Diagnosis Code C82.96
Information for Medical Professionals
The diagnosis code C82.96 is grouped in the following Diagnostic Related Group(s) (MS-DRG V35.0)
- 820 - LYMPHOMA AND LEUKEMIA WITH MAJOR O.R. PROCEDURE WITH MCC
- 821 - LYMPHOMA AND LEUKEMIA WITH MAJOR O.R. PROCEDURE WITH CC
- 822 - LYMPHOMA AND LEUKEMIA WITH MAJOR O.R. PROCEDURE WITHOUT CC/MCC
Convert to ICD-9
- 202.06 - Nodular lymphoma pelvic (Approximate Flag)
Information for Patients
Also called: Non-Hodgkin lymphoma
Lymphoma is a cancer of a part of the immune system called the lymph system. There are many types of lymphoma. One type is Hodgkin disease. The rest are called non-Hodgkin lymphomas.
Non-Hodgkin lymphomas begin when a type of white blood cell, called a T cell or B cell, becomes abnormal. The cell divides again and again, making more and more abnormal cells. These abnormal cells can spread to almost any other part of the body. Most of the time, doctors don't know why a person gets non-Hodgkin lymphoma. You are at increased risk if you have a weakened immune system or have certain types of infections.
Non-Hodgkin lymphoma can cause many symptoms, such as
- Swollen, painless lymph nodes in the neck, armpits or groin
- Unexplained weight loss
- Soaking night sweats
- Coughing, trouble breathing or chest pain
- Weakness and tiredness that don't go away
- Pain, swelling or a feeling of fullness in the abdomen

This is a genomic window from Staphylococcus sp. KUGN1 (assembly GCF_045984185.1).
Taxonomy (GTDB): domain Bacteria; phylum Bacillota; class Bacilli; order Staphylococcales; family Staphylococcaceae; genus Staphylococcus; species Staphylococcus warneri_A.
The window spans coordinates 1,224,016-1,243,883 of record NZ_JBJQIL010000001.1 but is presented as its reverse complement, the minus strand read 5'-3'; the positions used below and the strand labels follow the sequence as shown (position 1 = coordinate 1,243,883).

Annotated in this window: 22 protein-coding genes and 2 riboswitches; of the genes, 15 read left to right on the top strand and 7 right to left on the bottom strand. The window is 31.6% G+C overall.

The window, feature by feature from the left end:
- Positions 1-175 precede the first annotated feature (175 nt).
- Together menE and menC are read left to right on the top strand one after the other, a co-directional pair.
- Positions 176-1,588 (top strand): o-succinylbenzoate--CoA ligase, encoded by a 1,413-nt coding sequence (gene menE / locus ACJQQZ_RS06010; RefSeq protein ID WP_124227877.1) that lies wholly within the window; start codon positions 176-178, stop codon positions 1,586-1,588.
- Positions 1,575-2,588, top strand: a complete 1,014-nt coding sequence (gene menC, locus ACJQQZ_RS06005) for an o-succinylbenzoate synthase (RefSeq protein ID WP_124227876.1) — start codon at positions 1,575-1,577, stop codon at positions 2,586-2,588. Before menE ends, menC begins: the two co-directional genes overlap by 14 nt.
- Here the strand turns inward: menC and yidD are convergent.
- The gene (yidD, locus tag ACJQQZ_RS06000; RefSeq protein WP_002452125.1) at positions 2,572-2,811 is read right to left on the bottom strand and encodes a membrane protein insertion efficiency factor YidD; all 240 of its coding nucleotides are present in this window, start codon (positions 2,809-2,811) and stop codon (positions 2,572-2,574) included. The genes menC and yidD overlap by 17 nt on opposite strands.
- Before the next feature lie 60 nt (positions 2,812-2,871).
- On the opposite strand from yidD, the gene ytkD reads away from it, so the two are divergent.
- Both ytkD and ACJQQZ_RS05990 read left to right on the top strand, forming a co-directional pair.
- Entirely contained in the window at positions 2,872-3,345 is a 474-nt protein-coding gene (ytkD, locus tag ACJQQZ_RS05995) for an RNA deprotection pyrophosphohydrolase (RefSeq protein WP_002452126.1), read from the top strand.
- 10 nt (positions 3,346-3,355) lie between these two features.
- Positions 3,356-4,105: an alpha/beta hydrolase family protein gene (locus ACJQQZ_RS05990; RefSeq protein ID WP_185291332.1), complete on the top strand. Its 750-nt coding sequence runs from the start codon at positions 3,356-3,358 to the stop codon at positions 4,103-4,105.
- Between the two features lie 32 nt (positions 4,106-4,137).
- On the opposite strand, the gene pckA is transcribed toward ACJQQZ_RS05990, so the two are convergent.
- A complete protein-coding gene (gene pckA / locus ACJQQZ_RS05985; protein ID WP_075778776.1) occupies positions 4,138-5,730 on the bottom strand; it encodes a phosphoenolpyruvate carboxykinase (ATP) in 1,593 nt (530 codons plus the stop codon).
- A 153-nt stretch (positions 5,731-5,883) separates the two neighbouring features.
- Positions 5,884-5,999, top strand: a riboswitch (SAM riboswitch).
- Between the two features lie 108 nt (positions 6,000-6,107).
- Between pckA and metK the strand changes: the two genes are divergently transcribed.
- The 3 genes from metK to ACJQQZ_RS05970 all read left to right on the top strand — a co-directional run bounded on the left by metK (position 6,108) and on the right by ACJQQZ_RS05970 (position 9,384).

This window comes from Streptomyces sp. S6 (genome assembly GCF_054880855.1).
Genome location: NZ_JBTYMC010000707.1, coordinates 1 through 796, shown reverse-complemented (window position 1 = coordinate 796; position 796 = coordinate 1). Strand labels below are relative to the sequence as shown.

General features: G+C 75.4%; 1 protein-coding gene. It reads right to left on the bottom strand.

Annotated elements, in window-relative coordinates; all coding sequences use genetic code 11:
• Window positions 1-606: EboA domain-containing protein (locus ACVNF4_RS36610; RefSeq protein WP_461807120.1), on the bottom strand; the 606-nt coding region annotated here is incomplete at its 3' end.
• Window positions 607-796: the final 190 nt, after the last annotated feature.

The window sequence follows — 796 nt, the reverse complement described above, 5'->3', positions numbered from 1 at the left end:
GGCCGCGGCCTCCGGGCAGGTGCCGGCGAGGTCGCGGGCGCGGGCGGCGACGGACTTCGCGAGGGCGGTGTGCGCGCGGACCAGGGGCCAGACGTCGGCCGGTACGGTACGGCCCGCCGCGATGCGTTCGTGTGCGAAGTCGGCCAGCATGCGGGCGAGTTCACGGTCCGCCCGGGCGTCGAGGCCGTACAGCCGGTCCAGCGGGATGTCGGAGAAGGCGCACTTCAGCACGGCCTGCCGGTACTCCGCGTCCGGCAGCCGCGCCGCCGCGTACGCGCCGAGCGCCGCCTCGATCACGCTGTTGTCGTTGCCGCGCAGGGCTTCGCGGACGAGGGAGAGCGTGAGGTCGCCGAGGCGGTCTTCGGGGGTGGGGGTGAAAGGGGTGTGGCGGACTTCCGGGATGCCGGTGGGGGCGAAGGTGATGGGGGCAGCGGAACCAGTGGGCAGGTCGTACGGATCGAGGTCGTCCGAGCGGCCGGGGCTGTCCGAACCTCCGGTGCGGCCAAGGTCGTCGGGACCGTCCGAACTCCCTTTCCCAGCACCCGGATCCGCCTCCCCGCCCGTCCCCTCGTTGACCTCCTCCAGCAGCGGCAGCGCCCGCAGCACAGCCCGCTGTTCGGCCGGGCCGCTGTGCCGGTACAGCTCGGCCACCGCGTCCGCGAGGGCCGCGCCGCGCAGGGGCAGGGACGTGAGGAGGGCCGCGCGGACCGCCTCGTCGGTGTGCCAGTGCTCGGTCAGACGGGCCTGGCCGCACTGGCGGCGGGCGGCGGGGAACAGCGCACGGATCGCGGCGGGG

Your doctor will diagnose lymphoma with a physical exam, blood tests, a chest x-ray, and a biopsy. Treatments include chemotherapy, radiation therapy, targeted therapy, biological therapy, or therapy to remove proteins from the blood. Targeted therapy uses substances that attack cancer cells without harming normal cells. Biologic therapy boosts your body's own ability to fight cancer. If you don't have symptoms, you may not need treatment right away. This is called watchful waiting.
NIH: National Cancer Institute
- After chemotherapy - discharge (Medical Encyclopedia)
- B-cell leukemia/lymphoma panel (Medical Encyclopedia)
- Bone marrow transplant (Medical Encyclopedia)
- Burkitt lymphoma (Medical Encyclopedia)
- Lymph node biopsy (Medical Encyclopedia)
- Non-Hodgkin lymphoma (Medical Encyclopedia)
- Non-Hodgkin lymphoma - children (Medical Encyclopedia)
- Understanding Chemotherapy - NIH - Easy-to-Read (National Cancer Institute)
- What to Know about Brachytherapy (A Type of Internal Radiation Therapy) - NIH - Easy-to-Read (National Cancer Institute)
- What to Know about External Beam Radiation Therapy - NIH - Easy-to-Read (National Cancer Institute)
General Equivalence Map Definitions
The ICD-10 and ICD-9 GEMs are used to facilitate linking between the diagnosis codes in ICD-9-CM and the new ICD-10-CM code set. The GEMs are the raw material from which providers, health information vendors and payers can derive specific applied mappings to meet their needs.
- Approximate Flag - The approximate flag is on, indicating that the relationship between the code in the source system and the code in the target system is an approximate equivalent.
- No Map Flag - The no map flag indicates that a code in the source system is not linked to any code in the target system.
- Combination Flag - The combination flag indicates that more than one code in the target system is required to satisfy the full equivalent meaning of a code in the source system.
Present on Admission
The Present on Admission (POA) indicator is used for diagnosis codes included in claims involving inpatient admissions to general acute care hospitals. POA indicators must be reported to CMS on each claim to facilitate the grouping of diagnoses codes into the proper Diagnostic Related Groups (DRG). CMS publishes a listing of specific diagnosis codes that are exempt from the POA reporting requirement.